Lost Heart of the Interstates
When a reporter and photographer drove Route 1 recently, they discovered whatan interstate highway used to be: a road with character, humanity, spirit, and some crucial problems - just like the United States.
FORT KENT, MAINE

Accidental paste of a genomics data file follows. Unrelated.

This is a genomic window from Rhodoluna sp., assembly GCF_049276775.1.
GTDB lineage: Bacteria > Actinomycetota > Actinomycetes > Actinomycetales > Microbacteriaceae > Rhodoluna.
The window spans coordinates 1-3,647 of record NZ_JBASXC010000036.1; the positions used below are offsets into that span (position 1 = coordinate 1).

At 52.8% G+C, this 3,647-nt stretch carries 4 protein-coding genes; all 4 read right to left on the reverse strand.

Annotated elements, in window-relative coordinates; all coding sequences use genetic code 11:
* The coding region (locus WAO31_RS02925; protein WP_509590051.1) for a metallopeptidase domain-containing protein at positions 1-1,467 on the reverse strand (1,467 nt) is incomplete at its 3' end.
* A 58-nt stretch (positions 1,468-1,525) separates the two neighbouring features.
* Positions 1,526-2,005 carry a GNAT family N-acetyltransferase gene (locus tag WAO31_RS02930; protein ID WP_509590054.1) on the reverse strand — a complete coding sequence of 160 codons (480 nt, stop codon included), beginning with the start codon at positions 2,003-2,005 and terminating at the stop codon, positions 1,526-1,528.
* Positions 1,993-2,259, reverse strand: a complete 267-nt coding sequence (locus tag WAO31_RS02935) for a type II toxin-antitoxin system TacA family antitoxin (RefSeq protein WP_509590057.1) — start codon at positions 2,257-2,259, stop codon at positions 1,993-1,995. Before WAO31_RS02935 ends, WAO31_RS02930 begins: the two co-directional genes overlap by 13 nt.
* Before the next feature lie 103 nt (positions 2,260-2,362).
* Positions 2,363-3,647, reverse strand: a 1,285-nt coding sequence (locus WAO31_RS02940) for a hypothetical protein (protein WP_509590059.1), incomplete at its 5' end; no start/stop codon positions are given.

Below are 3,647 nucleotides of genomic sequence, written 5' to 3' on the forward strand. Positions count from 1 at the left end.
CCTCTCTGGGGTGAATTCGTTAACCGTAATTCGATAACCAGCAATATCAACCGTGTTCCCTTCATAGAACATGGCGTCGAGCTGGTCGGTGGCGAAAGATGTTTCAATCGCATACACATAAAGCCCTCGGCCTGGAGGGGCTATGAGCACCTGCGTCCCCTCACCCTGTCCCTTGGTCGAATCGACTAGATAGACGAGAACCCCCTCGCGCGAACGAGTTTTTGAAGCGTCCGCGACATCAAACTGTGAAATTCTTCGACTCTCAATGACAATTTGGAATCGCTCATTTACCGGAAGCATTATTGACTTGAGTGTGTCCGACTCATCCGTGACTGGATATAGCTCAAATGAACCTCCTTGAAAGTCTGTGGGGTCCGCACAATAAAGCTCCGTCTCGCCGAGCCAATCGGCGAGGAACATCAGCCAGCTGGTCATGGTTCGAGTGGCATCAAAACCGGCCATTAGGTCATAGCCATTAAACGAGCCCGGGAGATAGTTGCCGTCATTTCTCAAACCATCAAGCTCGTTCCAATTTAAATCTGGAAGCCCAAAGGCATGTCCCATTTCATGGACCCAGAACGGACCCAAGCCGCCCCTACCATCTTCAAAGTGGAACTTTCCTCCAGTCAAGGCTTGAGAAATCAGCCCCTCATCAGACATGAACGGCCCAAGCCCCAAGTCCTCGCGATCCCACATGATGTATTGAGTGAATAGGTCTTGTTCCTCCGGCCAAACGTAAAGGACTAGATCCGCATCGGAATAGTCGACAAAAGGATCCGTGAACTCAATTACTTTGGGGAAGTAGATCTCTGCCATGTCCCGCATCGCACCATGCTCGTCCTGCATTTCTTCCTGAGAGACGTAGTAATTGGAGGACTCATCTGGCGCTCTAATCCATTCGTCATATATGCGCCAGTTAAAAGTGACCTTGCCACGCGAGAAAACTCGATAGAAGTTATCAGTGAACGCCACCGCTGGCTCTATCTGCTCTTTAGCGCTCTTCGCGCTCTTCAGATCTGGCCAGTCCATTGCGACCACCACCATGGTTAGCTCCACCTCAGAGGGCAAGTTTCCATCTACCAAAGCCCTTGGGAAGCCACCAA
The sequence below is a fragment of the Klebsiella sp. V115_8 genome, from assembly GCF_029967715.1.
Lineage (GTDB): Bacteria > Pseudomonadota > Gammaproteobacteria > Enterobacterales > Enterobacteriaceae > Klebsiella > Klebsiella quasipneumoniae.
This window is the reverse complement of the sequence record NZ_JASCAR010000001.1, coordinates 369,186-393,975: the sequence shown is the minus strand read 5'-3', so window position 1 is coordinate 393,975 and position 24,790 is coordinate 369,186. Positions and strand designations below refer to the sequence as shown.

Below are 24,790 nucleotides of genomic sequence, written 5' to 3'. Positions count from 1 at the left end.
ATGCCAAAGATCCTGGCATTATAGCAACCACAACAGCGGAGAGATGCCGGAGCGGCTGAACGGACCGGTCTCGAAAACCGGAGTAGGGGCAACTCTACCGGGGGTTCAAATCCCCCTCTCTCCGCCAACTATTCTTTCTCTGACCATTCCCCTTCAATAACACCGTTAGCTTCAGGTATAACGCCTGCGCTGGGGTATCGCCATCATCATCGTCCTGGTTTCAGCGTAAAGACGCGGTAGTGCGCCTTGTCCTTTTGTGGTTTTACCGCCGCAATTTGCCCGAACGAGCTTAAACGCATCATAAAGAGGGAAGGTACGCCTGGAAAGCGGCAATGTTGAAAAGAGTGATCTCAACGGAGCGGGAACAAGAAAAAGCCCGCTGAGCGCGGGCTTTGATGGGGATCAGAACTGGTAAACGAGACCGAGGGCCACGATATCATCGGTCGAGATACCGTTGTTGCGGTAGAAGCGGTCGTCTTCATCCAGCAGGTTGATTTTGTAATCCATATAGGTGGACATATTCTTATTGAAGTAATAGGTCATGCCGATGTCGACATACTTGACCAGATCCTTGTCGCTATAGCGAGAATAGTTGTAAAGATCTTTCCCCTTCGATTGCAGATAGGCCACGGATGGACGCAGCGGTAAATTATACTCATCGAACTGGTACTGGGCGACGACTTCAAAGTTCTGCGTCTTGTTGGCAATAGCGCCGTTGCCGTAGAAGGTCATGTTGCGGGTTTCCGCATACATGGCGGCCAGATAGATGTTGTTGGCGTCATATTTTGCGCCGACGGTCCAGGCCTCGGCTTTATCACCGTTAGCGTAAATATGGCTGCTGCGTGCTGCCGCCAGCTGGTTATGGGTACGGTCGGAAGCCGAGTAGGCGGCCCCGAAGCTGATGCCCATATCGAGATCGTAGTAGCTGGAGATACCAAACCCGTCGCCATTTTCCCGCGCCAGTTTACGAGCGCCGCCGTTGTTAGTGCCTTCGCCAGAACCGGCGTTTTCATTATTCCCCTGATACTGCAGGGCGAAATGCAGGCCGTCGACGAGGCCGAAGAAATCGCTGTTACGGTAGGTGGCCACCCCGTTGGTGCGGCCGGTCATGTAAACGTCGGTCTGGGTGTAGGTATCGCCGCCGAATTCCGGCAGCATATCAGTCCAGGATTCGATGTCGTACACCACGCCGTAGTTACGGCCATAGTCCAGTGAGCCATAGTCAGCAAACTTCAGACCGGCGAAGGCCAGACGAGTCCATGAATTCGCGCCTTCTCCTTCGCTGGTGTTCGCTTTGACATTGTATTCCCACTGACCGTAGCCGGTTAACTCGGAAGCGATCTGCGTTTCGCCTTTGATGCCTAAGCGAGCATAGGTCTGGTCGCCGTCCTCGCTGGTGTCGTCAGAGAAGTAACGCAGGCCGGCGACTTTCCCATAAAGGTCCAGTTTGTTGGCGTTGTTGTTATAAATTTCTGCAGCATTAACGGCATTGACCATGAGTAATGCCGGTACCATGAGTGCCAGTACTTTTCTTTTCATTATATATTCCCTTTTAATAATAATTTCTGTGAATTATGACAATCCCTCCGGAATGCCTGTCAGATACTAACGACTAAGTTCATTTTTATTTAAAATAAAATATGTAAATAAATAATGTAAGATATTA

GEOGRAPHICALLY speaking, with the exception of a desert or volcano, Route 1 has nearly everything.You'll find warm beaches, coral reefs, and islands in Florida; mountains, coves, and wilderness in Maine; rivers galore in Massachusetts, New Jersey, Maryland, and Pennsylvania; vast farmland in Georgia, Virginia, and the Carolinas; even the southern-most point in the United States (Key West). And Route 1 runs close to the eastern-most point in the US (Eastport, Maine). Somewhere - in New Hampshire, I think - there is even a modest waterfall by the side of the road. On the other hand, the part of Route 1 in New Jersey is one of the worst urban nightmares in the US. Driving north toward Newark, four or five miles before Route 1 goes over the befouled Passaic River, the highway is four narrow lanes careening through an industrial landscape thickly jammed with the cacophony of cars and trucks. Separating the north and south traffic are scarred cement dividers. Chain-link and barbed-wire fences line much of the road. Telephone poles and mazes of power lines hang overhead; behind the fences are wrecking yards, used-car lots, windowless plumbing supply houses, and stone monument companies. Weeds and debris are everywhere. Empty lots are scattered with junk, walls are covered with graffiti. Motels, some renting rooms by the hour, are mixed in with fast-food restaurants. In the distance are the smo ke stacks of chemical plants. Recently, the Environmental Protection Agency identified this northern New Jersey area (along with an adjacent part of New York State) as exceeding maximum allowable levels of ozone. Politically speaking, Route 1 bubbles with issues. In small Hancock, Maine, a town meeting grappled with the question of whether the state should repave three miles of Route 1. Should four 100-year-old trees at the side of the road be removed to ensure a safer intersection near the community school? The town wasn't sure. The state temporarily backed off. In Key West, Fla., City Commissioner Jimmy Weekley wanted a new ordinance to ban the use of neon lights on the fronts of businesses. He called the lights "tacky" and said they detracted from the historical significance of downtown Key West. Passage appeared unlikely. In an editorial, the Key West Citizen said, "Vagrants passed out on the sidewalks are a greater detriment to the area than bright neon lights." Standing in his peanut field next to Route 1 in rural Lyons, Ga., farmer R.T. Stanley worried about the drug problem he faces far away from inner cities. "Even here we've got drugs," he said. "Some of my workers show up on drugs, and if I know them fairly well, I'll send them home. If not, that's it; they're gone. Drugs are hurting this country more than anything else." In Florida, many people want to save manatees from being struck by speedboat propellers. Others are concerned about protecting Florida's fragile coral reefs. Anyone can "adopt" a sea turtle and save it from poachers. In New Hampshire, moose and car collisions on Route 1 and other highways have reached 170 this year, an all-time high. A leaflet circulated by the state reminds drivers that moose are six feet tall at the shoulder. Be alert, says the leaflet: Headlights at night shine through moose legs, which are the same color as the pavement. Leaning back in his chair, Valene Bennett, a banker in Alma, Ga., reflected on the local economy of tobacco, pulpwoods, and sawmills. 'WE would like to be making more loans," he said, "but the demand is very low now. T'S a slow economy even with the timber business doing well." For Freddy Gardner, the editor and publisher of the Alma (Ga.) Times-Statesman, the sign of a bad economy was clear. "Collecting payments for the newspaper ads has become a problem for us," he said. But in the same breath, he said why Alma is home. "I wouldn't want my three boys to be raised anywhere else." Yet in Caribou, Maine, people are leaving. "We're going to lose a lot of people when the Air Force base here is closed," said Chief of Police Robert E. Long. "A lot of people are moving to get work, and older people are coming in to retire. But if Boeing or some other big company comes in," Chief Long said, "the population will rise again."